Self-Care Tips to Keep You Sane: Active Hobbies

Last January I wrote about the importance of academic self-care for PhD students; I didn’t delve too far into the specifics of what I do in my downtime and a lot of people asked. ‘It’s hard to switch off’ and ‘I find it hard to relax’ were the two phrases I encountered most frequently, so I began a series of posts to provide more information and recommendations on what to do to force yourself to relax. Other posts in this series cover podcasts, reading for pleasure, and I’ve discussed the importance of having a creative outlet too.

This is the third installment in this ‘self-care tips to keep you sane’ series, and this week I’m talking about being active. At the beginning of a new year everyone it’s difficult to avoid talk of diets and fitness, and gym memberships are suddenly used for the first time in months. That whole ‘new year, new me’ thing is not what I’m about, what I’m talking about here is finding hobbies that you enjoy, and that actively get you away from your desk and demand that you concentrate on something other than your PhD. The enjoyment bit is crucial – work to try and find an active hobby that you really look forward to, and your mental health will thank you for it, particularly during deadline season when you’ve been sat at your desk for longer than usual.

In this post I wanted to give you an idea of the active hobbies that I’ve started and maintained over the course of my PhD.

Hot yoga

Winter Solstice candlelit yoga a few weeks ago.

If you’d told me 5 years ago that hot yoga would be something I look forward to every week, I’d have laughed in your face. Really though, this has become a central part of my routine, and I notice the difference in my productivity and motivation if I skip a week. For those of you that don’t know what hot yoga is, it’s basically yoga (I go to a vinyasa flow class) that’s in a room heated to 30-35 degrees Celsius. It’s hot. It’s particularly hot when contrasted with an Aberdonian winter. I’ve been going to Hot Yoga Aberdeen for about 18 months now, and I’m so excited to get back to it after the New Year break!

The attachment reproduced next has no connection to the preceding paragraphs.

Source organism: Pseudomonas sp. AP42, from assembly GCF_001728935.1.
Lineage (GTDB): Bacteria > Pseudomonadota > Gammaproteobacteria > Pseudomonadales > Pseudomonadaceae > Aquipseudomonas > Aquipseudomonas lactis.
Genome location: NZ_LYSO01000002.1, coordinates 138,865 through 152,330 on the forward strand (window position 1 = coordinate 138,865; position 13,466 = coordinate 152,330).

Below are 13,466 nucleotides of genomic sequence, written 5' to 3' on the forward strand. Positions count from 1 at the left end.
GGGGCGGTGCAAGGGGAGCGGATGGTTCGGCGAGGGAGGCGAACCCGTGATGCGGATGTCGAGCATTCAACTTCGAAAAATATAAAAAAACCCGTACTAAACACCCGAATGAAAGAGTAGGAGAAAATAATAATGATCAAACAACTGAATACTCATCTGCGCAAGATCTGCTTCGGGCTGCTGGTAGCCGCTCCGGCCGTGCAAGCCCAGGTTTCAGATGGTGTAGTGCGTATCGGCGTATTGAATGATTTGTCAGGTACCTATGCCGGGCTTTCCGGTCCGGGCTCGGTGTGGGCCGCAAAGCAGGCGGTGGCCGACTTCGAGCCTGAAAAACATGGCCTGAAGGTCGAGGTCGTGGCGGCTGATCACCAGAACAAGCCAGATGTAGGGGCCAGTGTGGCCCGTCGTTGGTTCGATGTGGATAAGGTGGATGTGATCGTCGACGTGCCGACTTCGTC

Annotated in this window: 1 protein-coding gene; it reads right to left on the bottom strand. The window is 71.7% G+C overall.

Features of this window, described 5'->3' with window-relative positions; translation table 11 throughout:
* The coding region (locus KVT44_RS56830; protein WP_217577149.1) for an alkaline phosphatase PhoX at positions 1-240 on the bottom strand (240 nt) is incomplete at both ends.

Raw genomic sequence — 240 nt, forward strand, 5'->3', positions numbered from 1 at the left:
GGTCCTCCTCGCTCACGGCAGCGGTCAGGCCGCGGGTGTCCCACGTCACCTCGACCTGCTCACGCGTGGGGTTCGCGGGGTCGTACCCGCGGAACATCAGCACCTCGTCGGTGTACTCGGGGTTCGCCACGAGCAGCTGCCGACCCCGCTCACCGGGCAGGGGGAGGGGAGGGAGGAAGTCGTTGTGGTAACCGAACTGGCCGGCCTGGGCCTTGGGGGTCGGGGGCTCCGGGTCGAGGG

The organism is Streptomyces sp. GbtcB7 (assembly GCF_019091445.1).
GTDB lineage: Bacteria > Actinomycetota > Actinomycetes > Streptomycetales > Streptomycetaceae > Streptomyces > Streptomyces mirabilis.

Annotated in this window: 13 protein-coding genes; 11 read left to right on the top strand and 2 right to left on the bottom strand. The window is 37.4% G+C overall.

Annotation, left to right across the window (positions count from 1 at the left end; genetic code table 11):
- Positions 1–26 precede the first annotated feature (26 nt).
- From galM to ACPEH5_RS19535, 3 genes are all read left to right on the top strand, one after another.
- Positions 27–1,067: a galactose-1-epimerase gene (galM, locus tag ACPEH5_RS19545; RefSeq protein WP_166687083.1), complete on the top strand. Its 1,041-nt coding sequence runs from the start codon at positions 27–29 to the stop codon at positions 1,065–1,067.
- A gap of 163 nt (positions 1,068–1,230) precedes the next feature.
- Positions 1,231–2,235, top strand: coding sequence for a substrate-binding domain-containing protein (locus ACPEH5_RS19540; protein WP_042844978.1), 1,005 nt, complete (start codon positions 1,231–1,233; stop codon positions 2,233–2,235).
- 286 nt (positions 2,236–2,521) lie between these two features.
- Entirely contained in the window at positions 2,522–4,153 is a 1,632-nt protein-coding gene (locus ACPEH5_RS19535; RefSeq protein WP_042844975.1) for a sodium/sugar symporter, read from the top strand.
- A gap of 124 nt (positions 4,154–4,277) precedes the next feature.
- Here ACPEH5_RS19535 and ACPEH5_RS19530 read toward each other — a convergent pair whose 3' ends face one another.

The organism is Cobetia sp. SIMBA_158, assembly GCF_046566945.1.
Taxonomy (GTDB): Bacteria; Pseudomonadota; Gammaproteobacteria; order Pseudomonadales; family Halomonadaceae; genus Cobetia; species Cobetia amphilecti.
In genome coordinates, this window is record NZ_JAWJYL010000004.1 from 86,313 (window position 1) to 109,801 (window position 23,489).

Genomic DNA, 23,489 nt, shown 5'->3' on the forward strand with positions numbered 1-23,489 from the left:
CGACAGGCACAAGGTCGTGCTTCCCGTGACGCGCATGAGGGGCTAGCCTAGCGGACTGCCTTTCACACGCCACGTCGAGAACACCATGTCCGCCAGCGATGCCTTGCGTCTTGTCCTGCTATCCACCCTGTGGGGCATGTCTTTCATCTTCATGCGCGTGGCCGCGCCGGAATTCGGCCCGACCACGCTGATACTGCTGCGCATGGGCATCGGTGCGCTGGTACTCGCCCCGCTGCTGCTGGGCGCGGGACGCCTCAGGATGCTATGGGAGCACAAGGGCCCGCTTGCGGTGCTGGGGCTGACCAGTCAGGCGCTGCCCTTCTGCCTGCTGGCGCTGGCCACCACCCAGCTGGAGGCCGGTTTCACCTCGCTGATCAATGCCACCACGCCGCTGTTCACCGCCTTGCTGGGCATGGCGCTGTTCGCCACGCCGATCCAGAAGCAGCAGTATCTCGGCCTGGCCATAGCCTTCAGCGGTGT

Kettlebells

This is a new one for me. I’ve done kettlebell classes through various gym memberships before, but never anything so focussed on technique and form. I have a gym membership but dread going because it’s really busy, and often the equipment I want to use is full. I’ve been looking for an alternative for a few months now, and earlier this week I found it – Kettlebells Aberdeen.

The Kettlebells Aberdeen studio.

KBA is a small, local gym focussing on kettlebell handling and training. I went along for a beginners workshop (which you need to attend before joining), and the owner, Ray, talked me through the benefits of kettlebell training, as well as showing me various lifts, and then correcting form etc when I gave them a go myself. I was there for 2 hours in total, and got a really detailed overview of the training structure that they use; I loved it. I’m going to ditch my traditional (and expensive!) gym membership in favour of regular training here, and I’m really excited to get started.

Walking

This sounds like a total cop out, but taking time out for walking is the one thing I make sure I do every day – no matter how busy I am. I walk the 1.5 miles to and from work most days and even though it’s not a huge distance, it sets up me for the day. It means I arrive at work ready to get started with a clear head. If I’m having a particularly stressful day I’ll try and make time for 15 or 20 minutes away from my desk to go for a wander too. I think this is a really important point for people that don’t live super close to their workplace and have to commute via public transport or by car – take half an hour out to go for a wander on your lunch break, it will change your mindset and make you feel much less stressed. If you don’t fancy walking about it silence, check out my podcast picks!

A few other ideas that you could look out for; Crossfit (I’ve never tried it but Lisa from In A Science World is a big fan!), home workouts (not really my thing but Andrea from PhD Fashionista is really into them), running, weightlifting, swimming, trampolining…